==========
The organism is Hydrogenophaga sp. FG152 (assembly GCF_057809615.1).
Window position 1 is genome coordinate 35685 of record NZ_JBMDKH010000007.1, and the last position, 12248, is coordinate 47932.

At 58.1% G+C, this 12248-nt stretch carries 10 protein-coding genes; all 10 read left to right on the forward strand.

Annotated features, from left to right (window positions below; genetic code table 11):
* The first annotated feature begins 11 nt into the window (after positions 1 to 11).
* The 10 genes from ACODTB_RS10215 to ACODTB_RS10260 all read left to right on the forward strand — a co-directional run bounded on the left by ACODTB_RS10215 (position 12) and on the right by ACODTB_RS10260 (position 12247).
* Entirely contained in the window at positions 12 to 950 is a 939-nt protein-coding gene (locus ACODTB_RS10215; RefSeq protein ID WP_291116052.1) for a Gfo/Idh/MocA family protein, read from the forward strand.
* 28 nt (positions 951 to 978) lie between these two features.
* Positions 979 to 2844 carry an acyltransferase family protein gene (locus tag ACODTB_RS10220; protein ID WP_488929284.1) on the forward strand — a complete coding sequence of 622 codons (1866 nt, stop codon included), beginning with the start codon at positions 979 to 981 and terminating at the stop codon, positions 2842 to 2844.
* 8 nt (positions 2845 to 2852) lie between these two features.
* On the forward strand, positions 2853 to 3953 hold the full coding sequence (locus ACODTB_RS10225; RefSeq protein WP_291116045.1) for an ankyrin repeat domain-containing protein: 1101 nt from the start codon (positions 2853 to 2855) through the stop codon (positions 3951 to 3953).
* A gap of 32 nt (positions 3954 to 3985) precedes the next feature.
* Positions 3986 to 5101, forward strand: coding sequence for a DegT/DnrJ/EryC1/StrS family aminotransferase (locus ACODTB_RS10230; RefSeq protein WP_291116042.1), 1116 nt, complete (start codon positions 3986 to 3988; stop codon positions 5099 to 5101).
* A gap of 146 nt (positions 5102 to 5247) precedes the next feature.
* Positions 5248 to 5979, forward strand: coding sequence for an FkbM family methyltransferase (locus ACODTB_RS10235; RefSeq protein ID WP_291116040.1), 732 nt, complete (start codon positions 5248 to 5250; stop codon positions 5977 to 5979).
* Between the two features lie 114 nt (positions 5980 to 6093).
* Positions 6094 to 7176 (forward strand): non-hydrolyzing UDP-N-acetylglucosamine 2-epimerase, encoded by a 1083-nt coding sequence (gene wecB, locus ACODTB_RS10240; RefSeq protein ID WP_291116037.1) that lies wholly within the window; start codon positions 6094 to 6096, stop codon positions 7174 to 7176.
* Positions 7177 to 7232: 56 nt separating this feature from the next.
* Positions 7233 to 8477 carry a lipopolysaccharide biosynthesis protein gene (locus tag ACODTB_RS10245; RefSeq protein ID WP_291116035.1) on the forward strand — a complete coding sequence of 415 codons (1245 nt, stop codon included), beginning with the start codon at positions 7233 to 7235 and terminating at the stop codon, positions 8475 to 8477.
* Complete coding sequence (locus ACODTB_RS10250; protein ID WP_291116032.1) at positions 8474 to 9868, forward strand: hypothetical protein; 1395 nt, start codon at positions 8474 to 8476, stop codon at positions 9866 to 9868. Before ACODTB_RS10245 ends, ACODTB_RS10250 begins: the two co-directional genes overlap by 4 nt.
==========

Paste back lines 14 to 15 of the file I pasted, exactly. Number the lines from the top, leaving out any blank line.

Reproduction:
* A gap of 146 nt (positions 5102 to 5247) precedes the next feature.
* Positions 5248 to 5979, forward strand: coding sequence for an FkbM family methyltransferase (locus ACODTB_RS10235; RefSeq protein ID WP_291116040.1), 732 nt, complete (start codon positions 5248 to 5250; stop codon positions 5977 to 5979).